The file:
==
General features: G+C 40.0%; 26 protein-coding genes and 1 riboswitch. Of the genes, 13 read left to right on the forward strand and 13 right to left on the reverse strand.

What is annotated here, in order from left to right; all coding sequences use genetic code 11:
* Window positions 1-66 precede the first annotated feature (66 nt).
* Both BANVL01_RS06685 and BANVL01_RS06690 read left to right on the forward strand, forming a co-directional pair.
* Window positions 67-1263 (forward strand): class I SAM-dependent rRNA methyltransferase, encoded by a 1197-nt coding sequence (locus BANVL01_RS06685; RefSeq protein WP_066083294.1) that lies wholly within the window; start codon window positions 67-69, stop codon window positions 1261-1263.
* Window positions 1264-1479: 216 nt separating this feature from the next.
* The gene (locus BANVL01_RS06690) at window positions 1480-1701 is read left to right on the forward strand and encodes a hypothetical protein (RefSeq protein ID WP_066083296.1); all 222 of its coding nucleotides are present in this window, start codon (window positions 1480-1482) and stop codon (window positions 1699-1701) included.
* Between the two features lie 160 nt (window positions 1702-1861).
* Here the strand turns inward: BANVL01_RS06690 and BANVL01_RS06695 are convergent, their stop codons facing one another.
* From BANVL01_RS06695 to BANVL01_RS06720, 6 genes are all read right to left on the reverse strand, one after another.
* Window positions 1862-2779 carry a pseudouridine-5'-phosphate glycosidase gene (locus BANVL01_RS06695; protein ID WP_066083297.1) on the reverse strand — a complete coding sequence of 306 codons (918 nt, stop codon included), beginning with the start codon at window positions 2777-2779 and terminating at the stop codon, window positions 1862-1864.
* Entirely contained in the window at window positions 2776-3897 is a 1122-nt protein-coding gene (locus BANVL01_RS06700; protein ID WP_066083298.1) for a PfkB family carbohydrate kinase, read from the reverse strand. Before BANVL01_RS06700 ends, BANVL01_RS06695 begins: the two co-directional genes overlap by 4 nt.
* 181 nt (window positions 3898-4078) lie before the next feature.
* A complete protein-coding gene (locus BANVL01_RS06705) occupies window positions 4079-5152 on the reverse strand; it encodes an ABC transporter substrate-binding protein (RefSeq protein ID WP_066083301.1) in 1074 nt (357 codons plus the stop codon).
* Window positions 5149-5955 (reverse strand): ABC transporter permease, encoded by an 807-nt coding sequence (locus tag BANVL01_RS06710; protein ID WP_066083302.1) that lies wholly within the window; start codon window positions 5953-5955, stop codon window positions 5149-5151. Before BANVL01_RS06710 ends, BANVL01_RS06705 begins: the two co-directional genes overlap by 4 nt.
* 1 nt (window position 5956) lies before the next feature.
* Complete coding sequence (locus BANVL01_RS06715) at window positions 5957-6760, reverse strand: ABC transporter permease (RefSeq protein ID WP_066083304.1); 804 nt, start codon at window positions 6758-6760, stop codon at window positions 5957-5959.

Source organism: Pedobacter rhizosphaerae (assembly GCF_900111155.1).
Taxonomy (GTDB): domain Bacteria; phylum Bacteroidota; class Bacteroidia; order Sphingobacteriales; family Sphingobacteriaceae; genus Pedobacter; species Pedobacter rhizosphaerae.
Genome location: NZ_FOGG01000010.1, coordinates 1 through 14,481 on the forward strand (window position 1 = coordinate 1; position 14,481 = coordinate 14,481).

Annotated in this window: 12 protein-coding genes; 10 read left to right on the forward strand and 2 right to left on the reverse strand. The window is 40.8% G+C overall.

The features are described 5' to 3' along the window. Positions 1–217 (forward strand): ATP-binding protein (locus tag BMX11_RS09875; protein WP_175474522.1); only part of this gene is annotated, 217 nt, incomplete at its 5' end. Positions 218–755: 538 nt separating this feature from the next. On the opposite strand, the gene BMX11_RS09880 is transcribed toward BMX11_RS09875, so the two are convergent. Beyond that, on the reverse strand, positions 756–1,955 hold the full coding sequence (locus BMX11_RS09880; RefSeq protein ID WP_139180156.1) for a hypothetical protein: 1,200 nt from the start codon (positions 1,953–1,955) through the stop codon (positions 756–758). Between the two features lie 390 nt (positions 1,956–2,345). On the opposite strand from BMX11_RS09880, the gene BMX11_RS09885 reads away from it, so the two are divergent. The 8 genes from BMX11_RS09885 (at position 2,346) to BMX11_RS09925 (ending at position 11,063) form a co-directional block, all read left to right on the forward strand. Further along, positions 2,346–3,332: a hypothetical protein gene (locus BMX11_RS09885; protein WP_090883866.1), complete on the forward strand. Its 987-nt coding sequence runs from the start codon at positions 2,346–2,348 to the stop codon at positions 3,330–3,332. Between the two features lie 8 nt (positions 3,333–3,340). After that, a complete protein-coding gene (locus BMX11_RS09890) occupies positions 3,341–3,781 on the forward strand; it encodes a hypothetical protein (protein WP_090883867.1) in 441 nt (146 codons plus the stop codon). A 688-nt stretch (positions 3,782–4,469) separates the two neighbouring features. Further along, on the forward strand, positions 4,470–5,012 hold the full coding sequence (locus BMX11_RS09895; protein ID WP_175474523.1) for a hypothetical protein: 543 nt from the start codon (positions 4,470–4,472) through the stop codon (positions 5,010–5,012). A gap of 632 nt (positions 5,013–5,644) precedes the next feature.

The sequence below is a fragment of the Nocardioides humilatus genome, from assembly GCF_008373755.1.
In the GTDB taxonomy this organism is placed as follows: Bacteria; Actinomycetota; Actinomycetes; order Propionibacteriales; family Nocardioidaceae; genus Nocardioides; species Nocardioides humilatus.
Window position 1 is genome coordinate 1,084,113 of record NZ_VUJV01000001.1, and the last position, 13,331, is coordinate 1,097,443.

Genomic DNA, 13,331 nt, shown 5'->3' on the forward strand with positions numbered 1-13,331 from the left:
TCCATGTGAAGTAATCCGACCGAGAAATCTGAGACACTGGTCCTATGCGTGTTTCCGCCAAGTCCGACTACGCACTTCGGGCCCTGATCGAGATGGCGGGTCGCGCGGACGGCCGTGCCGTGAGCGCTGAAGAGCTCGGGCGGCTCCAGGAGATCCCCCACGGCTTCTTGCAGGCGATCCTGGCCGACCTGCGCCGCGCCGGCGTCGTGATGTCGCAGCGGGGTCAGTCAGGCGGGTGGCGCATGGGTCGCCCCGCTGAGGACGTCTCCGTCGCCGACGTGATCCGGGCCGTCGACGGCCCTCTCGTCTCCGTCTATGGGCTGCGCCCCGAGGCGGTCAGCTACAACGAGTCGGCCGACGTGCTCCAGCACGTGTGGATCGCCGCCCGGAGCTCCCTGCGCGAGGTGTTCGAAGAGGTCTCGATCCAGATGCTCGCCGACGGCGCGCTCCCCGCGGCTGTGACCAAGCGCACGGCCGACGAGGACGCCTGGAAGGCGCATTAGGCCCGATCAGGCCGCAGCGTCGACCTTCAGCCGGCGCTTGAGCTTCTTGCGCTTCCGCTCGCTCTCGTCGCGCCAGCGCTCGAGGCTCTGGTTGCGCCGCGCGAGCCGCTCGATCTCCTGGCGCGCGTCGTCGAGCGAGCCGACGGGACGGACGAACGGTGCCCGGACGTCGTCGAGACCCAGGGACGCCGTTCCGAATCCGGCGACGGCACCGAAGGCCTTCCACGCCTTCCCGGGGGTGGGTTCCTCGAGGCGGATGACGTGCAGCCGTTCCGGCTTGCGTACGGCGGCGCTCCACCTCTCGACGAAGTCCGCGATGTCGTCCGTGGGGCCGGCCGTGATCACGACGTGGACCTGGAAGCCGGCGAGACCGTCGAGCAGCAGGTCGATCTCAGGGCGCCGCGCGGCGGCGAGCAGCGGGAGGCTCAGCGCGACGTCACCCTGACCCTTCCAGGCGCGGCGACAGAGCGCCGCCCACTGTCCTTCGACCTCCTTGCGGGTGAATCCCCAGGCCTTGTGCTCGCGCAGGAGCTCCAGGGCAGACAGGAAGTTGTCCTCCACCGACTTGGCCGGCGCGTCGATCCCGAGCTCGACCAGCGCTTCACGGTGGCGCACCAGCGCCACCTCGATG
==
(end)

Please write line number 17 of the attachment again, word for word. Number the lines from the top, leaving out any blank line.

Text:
* Complete coding sequence (locus BANVL01_RS06715) at window positions 5957-6760, reverse strand: ABC transporter permease (RefSeq protein ID WP_066083304.1); 804 nt, start codon at window positions 6758-6760, stop codon at window positions 5957-5959.